Hot Weather Intensifies Fight Against NorCal Lightning Fires

Hot, dry weather returning to parts of northern California threaten to make conditions worse for firefighters who struggled to contain massive wildfires after a brief cooling trend.

The August Lightning Fire Complex that started August 17th as 37 different fires on the Mendocino National Forest has burned over 236,300 acres. Many of the original fires 30 miles northwest of Willows have merged to form larger fires. They include the 172,500 acre Doe Fire, the 11,600 acre Tatham Fire, the 20,600 acre Glade Fire and the 11,600 acre Hull Fire. The complex has an estimated overall containment of 20%.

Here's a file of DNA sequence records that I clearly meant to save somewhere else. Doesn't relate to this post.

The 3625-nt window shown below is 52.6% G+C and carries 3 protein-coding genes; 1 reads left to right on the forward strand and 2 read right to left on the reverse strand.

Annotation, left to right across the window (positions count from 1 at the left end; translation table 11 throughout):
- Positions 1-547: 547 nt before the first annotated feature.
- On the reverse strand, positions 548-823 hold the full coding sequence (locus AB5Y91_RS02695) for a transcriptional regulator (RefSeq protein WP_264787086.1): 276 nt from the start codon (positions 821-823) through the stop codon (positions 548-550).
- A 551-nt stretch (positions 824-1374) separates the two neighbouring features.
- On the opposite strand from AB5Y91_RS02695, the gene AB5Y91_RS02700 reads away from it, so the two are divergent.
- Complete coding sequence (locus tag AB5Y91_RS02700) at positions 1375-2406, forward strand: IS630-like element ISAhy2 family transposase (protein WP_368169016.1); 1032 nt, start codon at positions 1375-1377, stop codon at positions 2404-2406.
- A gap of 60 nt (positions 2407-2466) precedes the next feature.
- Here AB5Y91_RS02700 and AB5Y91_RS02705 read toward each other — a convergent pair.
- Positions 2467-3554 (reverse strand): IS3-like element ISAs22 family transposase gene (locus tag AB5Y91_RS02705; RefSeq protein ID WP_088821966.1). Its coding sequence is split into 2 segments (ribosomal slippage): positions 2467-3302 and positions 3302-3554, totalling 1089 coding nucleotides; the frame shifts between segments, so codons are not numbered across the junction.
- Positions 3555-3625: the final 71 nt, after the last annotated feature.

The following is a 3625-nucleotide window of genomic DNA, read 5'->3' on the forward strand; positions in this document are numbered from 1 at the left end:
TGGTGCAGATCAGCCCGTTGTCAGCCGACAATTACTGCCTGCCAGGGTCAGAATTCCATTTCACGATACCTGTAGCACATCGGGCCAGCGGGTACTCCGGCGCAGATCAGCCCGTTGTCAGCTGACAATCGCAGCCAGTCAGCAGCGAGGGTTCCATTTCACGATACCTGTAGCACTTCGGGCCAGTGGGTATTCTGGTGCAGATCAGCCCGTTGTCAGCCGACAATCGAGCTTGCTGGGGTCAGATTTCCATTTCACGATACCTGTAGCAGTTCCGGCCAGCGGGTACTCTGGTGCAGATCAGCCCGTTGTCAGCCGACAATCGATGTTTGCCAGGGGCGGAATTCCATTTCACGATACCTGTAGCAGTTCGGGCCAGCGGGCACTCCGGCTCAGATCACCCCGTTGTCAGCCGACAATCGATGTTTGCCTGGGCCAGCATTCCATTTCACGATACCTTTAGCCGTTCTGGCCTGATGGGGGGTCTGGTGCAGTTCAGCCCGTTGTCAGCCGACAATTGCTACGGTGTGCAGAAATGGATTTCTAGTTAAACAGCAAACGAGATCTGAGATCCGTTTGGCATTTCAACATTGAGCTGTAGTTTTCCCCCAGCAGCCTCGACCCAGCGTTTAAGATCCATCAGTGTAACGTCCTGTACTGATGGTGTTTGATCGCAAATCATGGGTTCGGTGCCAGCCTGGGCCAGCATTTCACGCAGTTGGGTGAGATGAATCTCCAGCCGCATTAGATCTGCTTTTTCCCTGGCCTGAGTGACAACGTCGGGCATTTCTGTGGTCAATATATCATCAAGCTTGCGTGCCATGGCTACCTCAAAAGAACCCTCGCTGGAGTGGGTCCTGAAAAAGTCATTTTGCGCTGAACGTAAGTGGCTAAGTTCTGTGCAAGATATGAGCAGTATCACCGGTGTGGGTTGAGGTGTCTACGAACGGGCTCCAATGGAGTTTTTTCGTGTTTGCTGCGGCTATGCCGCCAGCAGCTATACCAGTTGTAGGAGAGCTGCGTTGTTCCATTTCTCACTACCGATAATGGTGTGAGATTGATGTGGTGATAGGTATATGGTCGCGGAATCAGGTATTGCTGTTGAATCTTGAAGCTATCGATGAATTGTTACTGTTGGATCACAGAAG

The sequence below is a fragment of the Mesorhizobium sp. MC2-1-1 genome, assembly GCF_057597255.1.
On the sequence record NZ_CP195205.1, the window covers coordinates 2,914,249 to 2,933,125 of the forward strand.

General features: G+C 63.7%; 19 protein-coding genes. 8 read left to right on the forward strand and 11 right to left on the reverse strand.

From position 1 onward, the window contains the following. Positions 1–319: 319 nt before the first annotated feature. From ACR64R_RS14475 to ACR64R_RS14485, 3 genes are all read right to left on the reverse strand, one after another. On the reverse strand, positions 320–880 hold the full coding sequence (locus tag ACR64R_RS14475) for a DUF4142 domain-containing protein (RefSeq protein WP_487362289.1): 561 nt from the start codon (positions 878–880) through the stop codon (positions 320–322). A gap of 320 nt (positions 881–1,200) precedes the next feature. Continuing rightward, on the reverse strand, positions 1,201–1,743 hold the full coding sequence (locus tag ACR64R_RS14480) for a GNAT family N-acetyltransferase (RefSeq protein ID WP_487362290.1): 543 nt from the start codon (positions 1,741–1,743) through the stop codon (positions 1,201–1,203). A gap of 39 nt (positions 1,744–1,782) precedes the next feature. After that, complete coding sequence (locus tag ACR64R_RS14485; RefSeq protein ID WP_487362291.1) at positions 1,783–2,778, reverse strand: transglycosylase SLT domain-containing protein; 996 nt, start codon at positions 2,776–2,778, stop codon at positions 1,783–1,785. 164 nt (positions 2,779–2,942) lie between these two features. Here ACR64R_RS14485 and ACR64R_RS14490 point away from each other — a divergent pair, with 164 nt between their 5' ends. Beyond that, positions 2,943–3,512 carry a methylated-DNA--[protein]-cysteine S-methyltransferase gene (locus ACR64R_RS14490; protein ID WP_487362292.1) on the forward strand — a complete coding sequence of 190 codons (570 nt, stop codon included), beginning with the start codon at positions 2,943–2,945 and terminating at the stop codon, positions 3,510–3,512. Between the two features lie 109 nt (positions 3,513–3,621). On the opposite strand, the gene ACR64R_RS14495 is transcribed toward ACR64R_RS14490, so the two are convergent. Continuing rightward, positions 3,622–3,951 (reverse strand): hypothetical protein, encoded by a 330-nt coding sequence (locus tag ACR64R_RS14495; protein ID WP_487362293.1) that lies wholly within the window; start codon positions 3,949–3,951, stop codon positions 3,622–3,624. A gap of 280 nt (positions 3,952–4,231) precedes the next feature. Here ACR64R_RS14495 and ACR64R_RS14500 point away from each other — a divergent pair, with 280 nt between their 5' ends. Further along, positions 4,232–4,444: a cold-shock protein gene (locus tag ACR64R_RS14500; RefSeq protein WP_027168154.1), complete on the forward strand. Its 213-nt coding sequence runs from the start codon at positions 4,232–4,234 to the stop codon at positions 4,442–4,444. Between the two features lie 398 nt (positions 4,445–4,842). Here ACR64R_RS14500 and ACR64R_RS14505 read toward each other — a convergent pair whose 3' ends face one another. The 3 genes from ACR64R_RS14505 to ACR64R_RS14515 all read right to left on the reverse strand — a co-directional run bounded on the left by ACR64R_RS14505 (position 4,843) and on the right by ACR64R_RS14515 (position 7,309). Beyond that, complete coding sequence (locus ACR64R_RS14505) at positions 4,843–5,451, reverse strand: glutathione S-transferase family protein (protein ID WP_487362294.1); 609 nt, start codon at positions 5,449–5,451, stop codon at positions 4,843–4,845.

The Elkhorn Fire in the Tomhead Mountain area of western Tehama County is now 39,620 acres and 40% contained. Two structures have been destroyed and it continues to be a threat to communities to the north and east, including Platina, though many evacuation orders have been reduced to warnings.

Most lightning fires in the Shasta-Trinity National Forest have been relatively small. The 230 acre Spring Fire near Deer Lick Springs is fully contained.

The Red Salmon Complex in the Trinity Alps Wilderness about 14 miles northeast of Willow Creek is 24,000 acres with 42% overall containment.